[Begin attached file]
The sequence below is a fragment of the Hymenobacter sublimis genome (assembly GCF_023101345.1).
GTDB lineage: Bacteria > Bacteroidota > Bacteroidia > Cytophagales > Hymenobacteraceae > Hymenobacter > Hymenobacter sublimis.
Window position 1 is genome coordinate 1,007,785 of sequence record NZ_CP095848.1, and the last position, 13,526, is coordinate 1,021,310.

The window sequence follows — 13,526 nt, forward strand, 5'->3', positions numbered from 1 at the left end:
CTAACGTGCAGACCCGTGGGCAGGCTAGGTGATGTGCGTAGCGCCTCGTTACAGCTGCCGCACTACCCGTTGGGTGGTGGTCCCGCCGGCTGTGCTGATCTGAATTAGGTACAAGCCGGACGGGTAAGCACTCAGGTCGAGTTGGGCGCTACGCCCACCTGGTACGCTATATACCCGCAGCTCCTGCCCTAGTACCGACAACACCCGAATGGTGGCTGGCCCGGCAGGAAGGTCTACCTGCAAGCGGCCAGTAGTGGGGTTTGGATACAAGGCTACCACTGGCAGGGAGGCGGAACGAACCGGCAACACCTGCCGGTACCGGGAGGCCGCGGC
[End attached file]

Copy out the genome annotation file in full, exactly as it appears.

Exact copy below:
The sequence below is a fragment of the Hymenobacter sublimis genome (assembly GCF_023101345.1).
GTDB lineage: Bacteria > Bacteroidota > Bacteroidia > Cytophagales > Hymenobacteraceae > Hymenobacter > Hymenobacter sublimis.
Window position 1 is genome coordinate 1,007,785 of sequence record NZ_CP095848.1, and the last position, 13,526, is coordinate 1,021,310.

The window sequence follows — 13,526 nt, forward strand, 5'->3', positions numbered from 1 at the left end:
CTAACGTGCAGACCCGTGGGCAGGCTAGGTGATGTGCGTAGCGCCTCGTTACAGCTGCCGCACTACCCGTTGGGTGGTGGTCCCGCCGGCTGTGCTGATCTGAATTAGGTACAAGCCGGACGGGTAAGCACTCAGGTCGAGTTGGGCGCTACGCCCACCTGGTACGCTATATACCCGCAGCTCCTGCCCTAGTACCGACAACACCCGAATGGTGGCTGGCCCGGCAGGAAGGTCTACCTGCAAGCGGCCAGTAGTGGGGTTTGGATACAAGGCTACCACTGGCAGGGAGGCGGAACGAACCGGCAACACCTGCCGGTACCGGGAGGCCGCGGC